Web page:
I asked my wife to join me in prayer with the hopes that God would bring some level of peace to my heart. Just before praying I mentioned to Andrea, “What does celebrating a baby in the manger have to do with what is going on in my life right now?”

There were three plates spinning. A personal health concern that worsened by the day. A looming job change and the agony that comes with saying good-bye. And a sudden family crisis that brought me deep sadness the more I thought about it.


I had begun to study the Christmas story in Luke 2 in preparation to teach during the month of December. With it fresh on my mind, I stood on my back deck asking a legitimate question, “What does celebrating a baby in the manger have to do with what is going on in my life right now?” We were preparing to leave later in the day for the Thanksgiving holiday. But as you would expect in the moment, holiday marketing and the nostalgia of family traditions and Thanksgiving were not even on my radar. I was fearful. Discouraged. Hurting. And in need of help.

My wife and I paused to pray. I confessed my disillusionment and what I perceived to be true. I gave thanks to God for the circumstances along with asking for peace to help me get through the day (Phil. 4:6-7). And surprisingly, as I prayed, I experienced a peace that I couldn’t explain.

A few hours go by and the family and I get in the car and make our way towards our relative’s house for the holidays. As we drove, I could not help noticing the dazzling colors the sunset brought that evening. And as the day turned to night and the sky changed from red to deep blue, I found myself contemplating the creation story.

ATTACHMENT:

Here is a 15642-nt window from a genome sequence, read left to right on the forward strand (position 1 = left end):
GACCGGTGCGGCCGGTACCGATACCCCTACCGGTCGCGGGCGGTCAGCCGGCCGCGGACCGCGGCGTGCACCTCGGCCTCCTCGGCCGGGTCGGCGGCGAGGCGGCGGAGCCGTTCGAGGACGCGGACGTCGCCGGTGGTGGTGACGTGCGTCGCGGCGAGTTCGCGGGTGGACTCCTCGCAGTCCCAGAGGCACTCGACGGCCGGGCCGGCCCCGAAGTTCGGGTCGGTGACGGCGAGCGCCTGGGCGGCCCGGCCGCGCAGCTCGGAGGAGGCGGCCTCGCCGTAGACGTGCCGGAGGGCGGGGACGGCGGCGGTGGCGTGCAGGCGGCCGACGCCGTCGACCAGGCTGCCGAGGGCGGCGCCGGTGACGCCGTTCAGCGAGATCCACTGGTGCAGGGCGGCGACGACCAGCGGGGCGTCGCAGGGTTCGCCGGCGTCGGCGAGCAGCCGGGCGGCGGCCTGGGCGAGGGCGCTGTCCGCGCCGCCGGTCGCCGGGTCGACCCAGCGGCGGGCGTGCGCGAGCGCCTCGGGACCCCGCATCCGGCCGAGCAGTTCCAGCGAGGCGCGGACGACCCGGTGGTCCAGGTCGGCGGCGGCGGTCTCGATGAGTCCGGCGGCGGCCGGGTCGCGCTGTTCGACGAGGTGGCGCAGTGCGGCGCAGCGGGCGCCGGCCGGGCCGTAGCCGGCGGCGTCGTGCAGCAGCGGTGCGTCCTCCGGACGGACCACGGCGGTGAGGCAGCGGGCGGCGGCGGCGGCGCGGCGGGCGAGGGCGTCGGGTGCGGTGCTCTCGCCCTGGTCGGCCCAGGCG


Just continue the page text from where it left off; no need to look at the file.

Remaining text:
I thought about Colossians 1 which speaks of Christ’s supremacy and him being God’s agent in creation. It says in verses 16-17, “For in him all things were created: things in heaven and on earth, visible and invisible, whether thrones or powers or rulers or authorities; all things have been created through him and for him. He is before all things, and in him all things hold together.” 1

As I repeatedly glanced up, I marveled at the expansiveness of the sky and the thought that Jesus was involved in creating all of it.

And then the answer to my question from earlier in the day came. This same babe who was laid in a manger was fully human and fully God. He is the one who, according to Colossians and Hebrews 1, “holds all things together” and is “sustaining all things by his powerful word.” 2 He was God, very God, and at the same time a helpless baby, totally in control of all things.

This reality that the baby in the manager was the “one who created all things” and the one “who holds everything together by the power of his word” caused me to step back from all that was going on in my world and rest. He was in control then. He is in control now.

As I began to rest in this reality, I was reminded of what the gospel writer Matthew wrote when he quoted the prophet Isaiah. He said,

“Behold, the virgin shall conceive and bear a son, and they shall call his name Immanuel” (which means, God with us). 3

Not only is Jesus sovereign and in control, but he was given the name “Immanuel” (which means, God with us). God, very God, came to be with his people. And so the message of Christmas was relevant to the message that I needed to hear that day. God is with me.

And so as you journey through this holiday season and close out a very difficult year, please hear these words of encouragement and hope.

Jesus is holding ALL things together. And the one who is holding all thing together is WITH YOU.


1 Col. 1:16-17 New International Version
2 Heb. 1:3 New International Version
3 ESV Matt. 1:23